London Plans to Boost Walking and Cycling in the City

The new London Streetspace program is transforming the way people navigate the city.

May 15, 2020

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More Londoners are walking and cycling in the city but this isn’t part of a health craze, it is part of the new reality. With public transportation running at one-fifth of the pre-coronavirus levels and likely staying that way due to the need for social distancing, these modes of transportation will continue to increase as the lockdown is lifted.

That’s why Mayor Sadiq Khan and Transport for London (TFL) unveiled their London Streetspace program on May 7. Streetscape will transform the city’s streets to accommodate more pedestrians and cyclists as well as to ensure that private car traffic levels do not increase and cause more congestion.

While the mayor has said that working from home should continue for as long as possible, the city had to come up with a viable solution that includes reduced public transportation when people fully return to work and it had to be implemented quickly according to Capital West London. TFL models anticipate an unprecedented ten-fold increase in cycling and five-fold increase in walking when that happens.

“Many Londoners have rediscovered the joys of walking and cycling during lockdown and, by quickly and cheaply widening pavements, creating temporary cycle lanes and closing roads to through traffic we will enable millions more people to change the way they get around our city,” Khan said in the city’s press release.

Streetspace calls for the rapid construction of a cycling network using temporary materials that include new routes and to reduce traffic in residential areas through the creation of low-traffic neighborhoods. Local town centers will also be transformed so that local journeys can be safely walked or cycled. The flip side is that it will also make the city less convenient for drivers who will hopefully leave their cars at home.

Work is already begun on street closings and widenings to accommodate the two-meter social distancing needs. All of these are temporary but could be made permanent after TFL reviews.

“Large numbers of Londoners have already taken to cycling for essential travel and exercise during lockdown; the demand is there,” Dr Ashok Sinha, CEO of the London Cycling Campaign told Positive News. “The mayor’s new Streetspace plan can and should be the start of a permanent transition to a greener, healthier and more resilient city.”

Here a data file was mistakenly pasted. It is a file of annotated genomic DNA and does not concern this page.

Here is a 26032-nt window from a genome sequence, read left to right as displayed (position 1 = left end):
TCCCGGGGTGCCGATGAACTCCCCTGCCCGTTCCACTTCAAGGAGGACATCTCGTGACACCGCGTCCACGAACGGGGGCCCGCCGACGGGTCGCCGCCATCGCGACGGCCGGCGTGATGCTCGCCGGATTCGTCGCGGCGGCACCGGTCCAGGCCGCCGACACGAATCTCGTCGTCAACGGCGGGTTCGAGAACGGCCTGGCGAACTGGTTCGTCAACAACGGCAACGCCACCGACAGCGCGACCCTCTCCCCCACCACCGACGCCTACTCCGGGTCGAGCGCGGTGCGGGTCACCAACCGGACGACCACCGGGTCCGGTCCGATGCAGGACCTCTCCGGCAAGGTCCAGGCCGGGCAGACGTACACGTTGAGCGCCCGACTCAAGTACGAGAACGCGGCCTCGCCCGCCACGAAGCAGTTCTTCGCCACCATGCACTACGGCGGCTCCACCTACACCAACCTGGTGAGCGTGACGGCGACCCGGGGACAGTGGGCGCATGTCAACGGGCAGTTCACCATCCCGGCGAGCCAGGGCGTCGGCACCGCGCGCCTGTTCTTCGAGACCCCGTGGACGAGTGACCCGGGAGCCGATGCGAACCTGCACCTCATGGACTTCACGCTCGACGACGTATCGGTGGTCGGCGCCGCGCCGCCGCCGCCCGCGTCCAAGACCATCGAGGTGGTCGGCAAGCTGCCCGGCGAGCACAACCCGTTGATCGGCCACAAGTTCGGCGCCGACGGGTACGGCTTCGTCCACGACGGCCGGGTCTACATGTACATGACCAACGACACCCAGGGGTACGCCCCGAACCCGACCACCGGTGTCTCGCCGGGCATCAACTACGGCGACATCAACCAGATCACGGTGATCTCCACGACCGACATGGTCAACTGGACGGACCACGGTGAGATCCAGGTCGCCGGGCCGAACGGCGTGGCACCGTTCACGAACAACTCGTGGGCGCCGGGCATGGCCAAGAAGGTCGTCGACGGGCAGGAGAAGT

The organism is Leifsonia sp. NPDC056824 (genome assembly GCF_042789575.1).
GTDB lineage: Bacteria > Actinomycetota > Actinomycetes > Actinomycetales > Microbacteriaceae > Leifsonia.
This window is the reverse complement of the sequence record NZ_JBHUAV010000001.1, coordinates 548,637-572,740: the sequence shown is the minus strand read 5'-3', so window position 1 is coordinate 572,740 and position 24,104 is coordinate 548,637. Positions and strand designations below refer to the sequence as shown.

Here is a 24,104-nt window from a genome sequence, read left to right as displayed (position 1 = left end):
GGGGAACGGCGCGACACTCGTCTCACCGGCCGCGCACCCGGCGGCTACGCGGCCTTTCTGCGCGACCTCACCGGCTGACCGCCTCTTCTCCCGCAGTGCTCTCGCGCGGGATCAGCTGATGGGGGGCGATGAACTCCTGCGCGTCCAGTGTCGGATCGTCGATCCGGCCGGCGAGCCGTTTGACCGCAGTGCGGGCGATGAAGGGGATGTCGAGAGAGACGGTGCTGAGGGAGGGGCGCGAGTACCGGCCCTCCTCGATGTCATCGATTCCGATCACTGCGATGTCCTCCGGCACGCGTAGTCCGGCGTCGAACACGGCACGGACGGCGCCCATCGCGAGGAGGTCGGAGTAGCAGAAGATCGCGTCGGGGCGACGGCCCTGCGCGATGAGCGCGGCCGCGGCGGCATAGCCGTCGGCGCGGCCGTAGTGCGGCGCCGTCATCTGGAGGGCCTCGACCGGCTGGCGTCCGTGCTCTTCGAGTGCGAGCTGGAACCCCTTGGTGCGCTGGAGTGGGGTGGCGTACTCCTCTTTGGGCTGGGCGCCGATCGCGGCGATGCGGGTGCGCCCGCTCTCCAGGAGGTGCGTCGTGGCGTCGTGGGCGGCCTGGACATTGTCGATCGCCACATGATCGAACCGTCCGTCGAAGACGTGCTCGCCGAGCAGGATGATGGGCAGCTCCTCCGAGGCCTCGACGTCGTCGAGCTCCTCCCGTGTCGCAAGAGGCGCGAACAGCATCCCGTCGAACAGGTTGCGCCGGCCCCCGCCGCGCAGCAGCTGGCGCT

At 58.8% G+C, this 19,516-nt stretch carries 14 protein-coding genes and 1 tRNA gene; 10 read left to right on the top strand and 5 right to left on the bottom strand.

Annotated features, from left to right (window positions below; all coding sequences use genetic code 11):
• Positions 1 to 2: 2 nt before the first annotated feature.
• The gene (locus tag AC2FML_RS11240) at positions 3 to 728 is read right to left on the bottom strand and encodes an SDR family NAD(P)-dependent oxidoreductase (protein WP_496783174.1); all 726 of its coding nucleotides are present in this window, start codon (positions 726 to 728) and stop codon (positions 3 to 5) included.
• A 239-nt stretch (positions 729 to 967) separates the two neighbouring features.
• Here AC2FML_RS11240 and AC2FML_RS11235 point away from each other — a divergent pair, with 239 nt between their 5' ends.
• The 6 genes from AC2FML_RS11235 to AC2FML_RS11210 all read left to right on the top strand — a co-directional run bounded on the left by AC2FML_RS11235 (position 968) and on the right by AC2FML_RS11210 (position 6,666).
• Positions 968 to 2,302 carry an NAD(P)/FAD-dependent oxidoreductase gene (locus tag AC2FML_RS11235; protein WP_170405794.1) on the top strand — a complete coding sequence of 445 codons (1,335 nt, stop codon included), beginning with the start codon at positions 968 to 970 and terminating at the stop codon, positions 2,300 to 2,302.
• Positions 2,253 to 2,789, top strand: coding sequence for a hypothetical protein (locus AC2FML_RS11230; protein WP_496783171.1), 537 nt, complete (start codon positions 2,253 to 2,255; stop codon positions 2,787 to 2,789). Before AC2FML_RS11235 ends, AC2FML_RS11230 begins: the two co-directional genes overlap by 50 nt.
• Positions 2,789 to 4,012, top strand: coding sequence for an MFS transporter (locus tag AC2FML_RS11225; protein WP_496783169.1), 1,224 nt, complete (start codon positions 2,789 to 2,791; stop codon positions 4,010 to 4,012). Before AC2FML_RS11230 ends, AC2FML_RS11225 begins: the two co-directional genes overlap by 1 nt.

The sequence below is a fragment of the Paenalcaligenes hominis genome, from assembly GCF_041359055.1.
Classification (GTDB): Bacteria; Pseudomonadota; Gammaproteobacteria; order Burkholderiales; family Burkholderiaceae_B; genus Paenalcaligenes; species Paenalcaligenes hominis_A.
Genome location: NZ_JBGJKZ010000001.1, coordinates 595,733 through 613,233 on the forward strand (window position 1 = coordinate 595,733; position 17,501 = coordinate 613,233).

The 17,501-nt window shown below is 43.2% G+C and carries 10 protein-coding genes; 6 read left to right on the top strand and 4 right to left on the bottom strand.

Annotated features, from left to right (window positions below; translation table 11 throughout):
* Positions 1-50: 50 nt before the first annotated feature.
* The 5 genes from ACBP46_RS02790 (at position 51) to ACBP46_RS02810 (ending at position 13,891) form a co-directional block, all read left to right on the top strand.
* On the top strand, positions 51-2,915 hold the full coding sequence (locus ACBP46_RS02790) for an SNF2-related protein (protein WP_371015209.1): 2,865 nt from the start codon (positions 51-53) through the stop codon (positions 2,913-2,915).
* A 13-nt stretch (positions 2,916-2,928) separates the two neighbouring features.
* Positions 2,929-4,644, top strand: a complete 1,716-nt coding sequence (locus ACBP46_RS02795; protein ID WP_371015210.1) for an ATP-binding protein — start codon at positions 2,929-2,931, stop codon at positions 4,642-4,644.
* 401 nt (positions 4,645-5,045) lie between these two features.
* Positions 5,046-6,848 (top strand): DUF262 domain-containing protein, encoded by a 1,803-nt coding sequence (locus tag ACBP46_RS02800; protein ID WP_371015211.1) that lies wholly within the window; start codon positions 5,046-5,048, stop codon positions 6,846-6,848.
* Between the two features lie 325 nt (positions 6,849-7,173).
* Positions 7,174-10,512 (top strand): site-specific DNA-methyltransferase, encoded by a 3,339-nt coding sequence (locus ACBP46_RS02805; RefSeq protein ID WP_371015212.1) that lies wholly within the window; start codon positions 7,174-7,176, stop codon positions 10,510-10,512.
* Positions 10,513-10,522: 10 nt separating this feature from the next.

Streetscape, Positive News said, is accelerating a trend that London and other cities in the UK including Birmingham, Brighton, and York, to make cities more accessible to pedestrians and cyclists, as well as a way to reduce carbon emissions, reduce air pollution, and improve quality of life.

But this trend is not limited to the UK, many other European cities are becoming much more bicycle friendly and less automobile accommodating   including Copenhagen, Amsterdam, and Utrecht – the Netherlands fourth largest city – is leading the pact.

Utrecht built specialized roads and bike parking facilities that gave cyclists the upper hand over cars in the city’s center. One new 6,000 bike parking garage is located under the central train station to enable cyclists to ride to their commuter trains.

Across the pond in the US, Seattle is planning to permanently close 20 miles (32 kilometers) of streets to most automobile traffic according to CNN. The street closings began as part of the Stay Healthy Streets initiative that started in April to provide more space for people to get out and safely exercise while remaining socially distant during the coronavirus pandemic. 

It was supposed to be temporary but mayor Jenny A. Durkin announced on May 7, in a press release, that the street closures are now permanent.

"Safe and Healthy Streets are an important tool for families in our neighborhoods to get outside, get some exercise and enjoy the nice weather," Durkan said in the news release. "Over the long term, these streets will become treasured assets in our neighborhoods."

The advantages of making city streets safer for walking and cycling far outweigh the inconveniences to car owners. Cleaner air and less carbon emissions are healthier and improve the quality of life in cities and help our planet too.

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BONNIE RIVA RAS, EDITOR & WRITER
Bonnie Riva Ras has dedicated her life to promoting social justice. She loves to write about empowering women, helping children, educational innovations, and advocating for the environment & sustainability.